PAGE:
Another church in our area had a monthly potluck supper offered right after the morning service.  Almost everyone brought hot food, desserts, salads, bread and treats to share with each other.  This way each family could contribute what they could and enjoy a nice big meal without feeling like they were getting a handout.    This same church also provides a large spread of refreshments in the dining room after every Sunday service.  Most of the food is brought in by members of the congregation and is a lovely way to comfort one another with both food and fellowship.

There were certain days of the week where local supermarkets would provide display tables with food samples.  Children of customers were also given a cookie from the bakery or a piece of cheese from the deli.  This made grocery shopping, on limited funds, a special outing and a way to gratefully enjoy a special treat. It benefited the stores as well since they were able to offer new foods, and have a nice way to encourage customers to shop.

Today, times are better.  Gas prices have dropped to around $2.88 in our area.  This is the lowest I have seen it here since before the oil crisis hit our nation.  Yet, there will always be someone, or some family, struggling through a time of poverty, a time of "reduced circumstances."  These are the people on a financial adventure who will overcome the difficulties with prayer, faith, hard work, and the blessing of a good church family.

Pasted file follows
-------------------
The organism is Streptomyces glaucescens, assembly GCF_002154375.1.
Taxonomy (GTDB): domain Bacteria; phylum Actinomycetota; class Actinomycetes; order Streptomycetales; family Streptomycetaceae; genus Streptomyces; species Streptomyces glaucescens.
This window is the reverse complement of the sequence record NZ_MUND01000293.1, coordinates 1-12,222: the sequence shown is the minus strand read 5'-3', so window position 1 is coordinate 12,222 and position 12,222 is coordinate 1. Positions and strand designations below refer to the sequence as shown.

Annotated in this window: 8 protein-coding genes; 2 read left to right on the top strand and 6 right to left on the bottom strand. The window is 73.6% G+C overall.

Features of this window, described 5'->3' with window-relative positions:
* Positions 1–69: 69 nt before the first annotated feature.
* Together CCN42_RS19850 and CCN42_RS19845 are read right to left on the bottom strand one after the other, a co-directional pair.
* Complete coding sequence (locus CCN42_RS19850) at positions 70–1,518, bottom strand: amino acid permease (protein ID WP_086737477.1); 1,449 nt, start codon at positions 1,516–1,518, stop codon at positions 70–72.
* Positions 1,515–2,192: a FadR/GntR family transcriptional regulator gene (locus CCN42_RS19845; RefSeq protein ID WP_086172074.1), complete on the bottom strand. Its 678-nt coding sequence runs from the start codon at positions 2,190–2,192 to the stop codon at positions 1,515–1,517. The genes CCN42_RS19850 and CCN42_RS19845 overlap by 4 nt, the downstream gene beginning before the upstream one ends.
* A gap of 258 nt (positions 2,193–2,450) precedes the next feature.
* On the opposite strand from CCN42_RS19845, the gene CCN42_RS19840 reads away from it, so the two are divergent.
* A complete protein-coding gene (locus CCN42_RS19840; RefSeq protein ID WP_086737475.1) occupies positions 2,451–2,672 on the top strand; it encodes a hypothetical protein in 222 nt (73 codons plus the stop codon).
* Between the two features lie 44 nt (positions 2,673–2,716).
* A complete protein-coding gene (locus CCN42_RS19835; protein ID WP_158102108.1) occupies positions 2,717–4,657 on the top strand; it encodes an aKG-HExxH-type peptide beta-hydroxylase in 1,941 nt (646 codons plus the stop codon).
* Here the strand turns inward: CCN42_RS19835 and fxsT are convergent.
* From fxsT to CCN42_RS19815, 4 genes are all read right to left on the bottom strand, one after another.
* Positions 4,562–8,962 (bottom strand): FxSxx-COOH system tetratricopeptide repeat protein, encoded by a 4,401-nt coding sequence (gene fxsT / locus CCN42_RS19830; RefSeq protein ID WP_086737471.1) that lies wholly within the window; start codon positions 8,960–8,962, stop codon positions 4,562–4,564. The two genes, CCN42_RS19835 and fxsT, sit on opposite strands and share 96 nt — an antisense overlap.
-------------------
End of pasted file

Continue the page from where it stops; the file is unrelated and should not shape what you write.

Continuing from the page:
Mrs. White

* [This post is an excerpt from my book, "Economy for the Christian Home."] *

From the Archives -

I will never Regret Staying Home - A Humble Parlour as a School of Theology.

He Still Hears us - Prayers Which Cannot be Uttered.

Marriage - When Groceries are the Presents.

 - To find out more about this blog, or Mrs. White, please visit our About page. -

Read Mrs. White's book on Saving Money and Inspiring Charity:

-Economy for the Christian Home.  

Paperback, 110 pages.